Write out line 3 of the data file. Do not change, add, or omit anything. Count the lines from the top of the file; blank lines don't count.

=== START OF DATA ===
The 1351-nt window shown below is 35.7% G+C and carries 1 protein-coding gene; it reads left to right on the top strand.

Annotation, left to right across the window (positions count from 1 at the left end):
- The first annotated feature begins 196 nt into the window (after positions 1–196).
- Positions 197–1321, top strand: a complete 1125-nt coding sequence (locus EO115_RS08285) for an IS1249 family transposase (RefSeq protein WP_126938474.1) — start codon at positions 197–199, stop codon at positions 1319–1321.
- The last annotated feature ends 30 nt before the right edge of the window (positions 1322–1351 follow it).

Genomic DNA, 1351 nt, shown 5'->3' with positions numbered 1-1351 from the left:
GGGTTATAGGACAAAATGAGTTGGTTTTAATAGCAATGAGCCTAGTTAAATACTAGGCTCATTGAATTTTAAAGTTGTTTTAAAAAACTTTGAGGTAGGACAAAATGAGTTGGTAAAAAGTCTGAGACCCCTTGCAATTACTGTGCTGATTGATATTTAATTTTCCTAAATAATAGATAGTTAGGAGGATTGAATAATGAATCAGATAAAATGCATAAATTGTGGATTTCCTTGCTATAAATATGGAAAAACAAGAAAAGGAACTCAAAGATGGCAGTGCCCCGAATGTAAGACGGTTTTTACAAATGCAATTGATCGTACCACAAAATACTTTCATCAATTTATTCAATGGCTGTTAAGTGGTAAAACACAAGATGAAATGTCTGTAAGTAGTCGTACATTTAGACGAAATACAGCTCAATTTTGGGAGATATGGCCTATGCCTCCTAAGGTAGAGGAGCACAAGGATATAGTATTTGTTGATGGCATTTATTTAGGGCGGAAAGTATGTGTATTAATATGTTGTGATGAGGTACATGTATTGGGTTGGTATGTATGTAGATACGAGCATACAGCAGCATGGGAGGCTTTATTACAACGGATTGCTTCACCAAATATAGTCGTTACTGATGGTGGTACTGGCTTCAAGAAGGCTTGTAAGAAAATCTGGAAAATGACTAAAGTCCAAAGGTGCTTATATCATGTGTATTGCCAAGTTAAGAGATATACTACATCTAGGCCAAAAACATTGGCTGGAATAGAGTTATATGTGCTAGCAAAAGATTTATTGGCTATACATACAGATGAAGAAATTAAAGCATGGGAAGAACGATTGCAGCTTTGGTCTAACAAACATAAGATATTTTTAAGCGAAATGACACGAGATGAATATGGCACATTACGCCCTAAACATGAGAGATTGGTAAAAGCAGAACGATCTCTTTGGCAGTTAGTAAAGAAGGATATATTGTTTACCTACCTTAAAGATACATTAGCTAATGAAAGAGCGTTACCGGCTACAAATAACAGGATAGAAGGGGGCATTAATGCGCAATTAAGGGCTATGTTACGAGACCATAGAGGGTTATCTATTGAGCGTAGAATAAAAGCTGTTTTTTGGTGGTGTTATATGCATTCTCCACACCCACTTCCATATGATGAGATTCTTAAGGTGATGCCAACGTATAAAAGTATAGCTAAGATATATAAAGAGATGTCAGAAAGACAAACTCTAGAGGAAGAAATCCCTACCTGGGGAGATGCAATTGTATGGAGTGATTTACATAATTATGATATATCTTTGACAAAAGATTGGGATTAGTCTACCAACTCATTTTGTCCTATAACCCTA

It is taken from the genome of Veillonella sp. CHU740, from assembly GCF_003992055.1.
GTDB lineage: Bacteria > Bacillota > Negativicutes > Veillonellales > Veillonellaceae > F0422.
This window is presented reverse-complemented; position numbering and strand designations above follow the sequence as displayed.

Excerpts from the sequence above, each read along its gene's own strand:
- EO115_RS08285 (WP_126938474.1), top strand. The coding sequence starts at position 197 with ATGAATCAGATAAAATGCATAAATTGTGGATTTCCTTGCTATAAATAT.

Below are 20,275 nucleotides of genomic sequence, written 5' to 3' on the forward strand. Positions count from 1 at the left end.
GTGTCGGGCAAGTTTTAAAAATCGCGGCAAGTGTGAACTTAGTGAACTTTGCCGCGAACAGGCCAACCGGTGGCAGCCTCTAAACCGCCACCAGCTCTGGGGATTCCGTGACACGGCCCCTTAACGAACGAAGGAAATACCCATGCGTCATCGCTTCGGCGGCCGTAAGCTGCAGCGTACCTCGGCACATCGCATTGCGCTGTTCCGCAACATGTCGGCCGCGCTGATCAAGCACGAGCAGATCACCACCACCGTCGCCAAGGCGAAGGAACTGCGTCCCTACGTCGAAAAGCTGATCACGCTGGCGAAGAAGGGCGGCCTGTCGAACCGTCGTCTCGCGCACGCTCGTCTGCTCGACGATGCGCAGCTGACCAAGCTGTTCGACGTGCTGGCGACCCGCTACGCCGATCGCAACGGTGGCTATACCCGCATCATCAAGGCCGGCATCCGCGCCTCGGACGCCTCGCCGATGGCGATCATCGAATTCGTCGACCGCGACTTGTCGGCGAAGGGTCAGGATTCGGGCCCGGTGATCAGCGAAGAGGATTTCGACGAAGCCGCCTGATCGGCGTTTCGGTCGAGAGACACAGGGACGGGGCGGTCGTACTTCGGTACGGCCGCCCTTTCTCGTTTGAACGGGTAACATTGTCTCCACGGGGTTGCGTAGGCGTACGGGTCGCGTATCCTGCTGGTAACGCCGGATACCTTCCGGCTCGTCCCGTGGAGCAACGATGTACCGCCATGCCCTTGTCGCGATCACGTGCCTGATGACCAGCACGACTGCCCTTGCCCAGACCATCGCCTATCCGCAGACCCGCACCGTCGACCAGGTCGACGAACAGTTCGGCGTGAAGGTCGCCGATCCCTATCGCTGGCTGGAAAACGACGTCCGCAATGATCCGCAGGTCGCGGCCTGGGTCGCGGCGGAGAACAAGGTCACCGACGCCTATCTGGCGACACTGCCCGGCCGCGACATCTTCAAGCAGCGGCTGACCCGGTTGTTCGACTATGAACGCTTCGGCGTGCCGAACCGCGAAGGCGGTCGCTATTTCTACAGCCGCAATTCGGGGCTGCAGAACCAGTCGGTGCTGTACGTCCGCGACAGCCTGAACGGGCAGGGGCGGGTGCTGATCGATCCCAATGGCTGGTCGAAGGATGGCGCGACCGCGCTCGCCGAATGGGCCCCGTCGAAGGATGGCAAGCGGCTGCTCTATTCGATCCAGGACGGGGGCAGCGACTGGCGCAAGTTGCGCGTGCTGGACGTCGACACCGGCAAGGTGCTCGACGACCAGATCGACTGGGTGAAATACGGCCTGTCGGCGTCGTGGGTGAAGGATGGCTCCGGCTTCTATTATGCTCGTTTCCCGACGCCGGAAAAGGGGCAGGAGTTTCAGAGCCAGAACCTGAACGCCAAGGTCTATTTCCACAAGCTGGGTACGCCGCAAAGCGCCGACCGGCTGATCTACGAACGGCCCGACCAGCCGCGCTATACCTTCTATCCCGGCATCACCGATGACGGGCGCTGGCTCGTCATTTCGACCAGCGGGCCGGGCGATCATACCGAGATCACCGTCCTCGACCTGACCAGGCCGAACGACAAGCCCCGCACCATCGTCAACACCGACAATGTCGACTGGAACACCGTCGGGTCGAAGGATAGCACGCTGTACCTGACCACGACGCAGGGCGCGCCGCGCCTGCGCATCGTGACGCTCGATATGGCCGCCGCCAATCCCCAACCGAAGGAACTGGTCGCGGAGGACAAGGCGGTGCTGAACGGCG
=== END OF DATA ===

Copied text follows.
- The first annotated feature begins 196 nt into the window (after positions 1–196).